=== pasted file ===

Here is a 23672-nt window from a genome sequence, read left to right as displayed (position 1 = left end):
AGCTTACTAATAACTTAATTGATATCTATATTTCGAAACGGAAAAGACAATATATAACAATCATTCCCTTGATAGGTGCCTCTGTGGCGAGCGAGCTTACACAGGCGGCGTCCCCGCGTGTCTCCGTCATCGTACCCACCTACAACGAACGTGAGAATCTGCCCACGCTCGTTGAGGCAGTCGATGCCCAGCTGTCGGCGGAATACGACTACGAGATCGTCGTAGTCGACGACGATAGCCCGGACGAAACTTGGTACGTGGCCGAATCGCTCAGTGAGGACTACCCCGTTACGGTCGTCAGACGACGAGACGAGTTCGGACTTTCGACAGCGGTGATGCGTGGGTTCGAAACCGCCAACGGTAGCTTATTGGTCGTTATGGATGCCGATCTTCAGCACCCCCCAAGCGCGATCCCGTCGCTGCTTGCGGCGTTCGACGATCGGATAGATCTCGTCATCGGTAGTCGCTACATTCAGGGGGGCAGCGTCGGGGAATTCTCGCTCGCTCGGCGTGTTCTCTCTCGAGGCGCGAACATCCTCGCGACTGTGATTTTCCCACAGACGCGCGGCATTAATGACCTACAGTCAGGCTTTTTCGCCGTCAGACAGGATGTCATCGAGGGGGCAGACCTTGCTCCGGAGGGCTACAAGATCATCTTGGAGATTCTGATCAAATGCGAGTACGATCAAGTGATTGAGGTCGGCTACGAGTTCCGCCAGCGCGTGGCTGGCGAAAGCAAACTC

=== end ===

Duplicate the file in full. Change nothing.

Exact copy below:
Here is a 23672-nt window from a genome sequence, read left to right as displayed (position 1 = left end):
AGCTTACTAATAACTTAATTGATATCTATATTTCGAAACGGAAAAGACAATATATAACAATCATTCCCTTGATAGGTGCCTCTGTGGCGAGCGAGCTTACACAGGCGGCGTCCCCGCGTGTCTCCGTCATCGTACCCACCTACAACGAACGTGAGAATCTGCCCACGCTCGTTGAGGCAGTCGATGCCCAGCTGTCGGCGGAATACGACTACGAGATCGTCGTAGTCGACGACGATAGCCCGGACGAAACTTGGTACGTGGCCGAATCGCTCAGTGAGGACTACCCCGTTACGGTCGTCAGACGACGAGACGAGTTCGGACTTTCGACAGCGGTGATGCGTGGGTTCGAAACCGCCAACGGTAGCTTATTGGTCGTTATGGATGCCGATCTTCAGCACCCCCCAAGCGCGATCCCGTCGCTGCTTGCGGCGTTCGACGATCGGATAGATCTCGTCATCGGTAGTCGCTACATTCAGGGGGGCAGCGTCGGGGAATTCTCGCTCGCTCGGCGTGTTCTCTCTCGAGGCGCGAACATCCTCGCGACTGTGATTTTCCCACAGACGCGCGGCATTAATGACCTACAGTCAGGCTTTTTCGCCGTCAGACAGGATGTCATCGAGGGGGCAGACCTTGCTCCGGAGGGCTACAAGATCATCTTGGAGATTCTGATCAAATGCGAGTACGATCAAGTGATTGAGGTCGGCTACGAGTTCCGCCAGCGCGTGGCTGGCGAAAGCAAACTC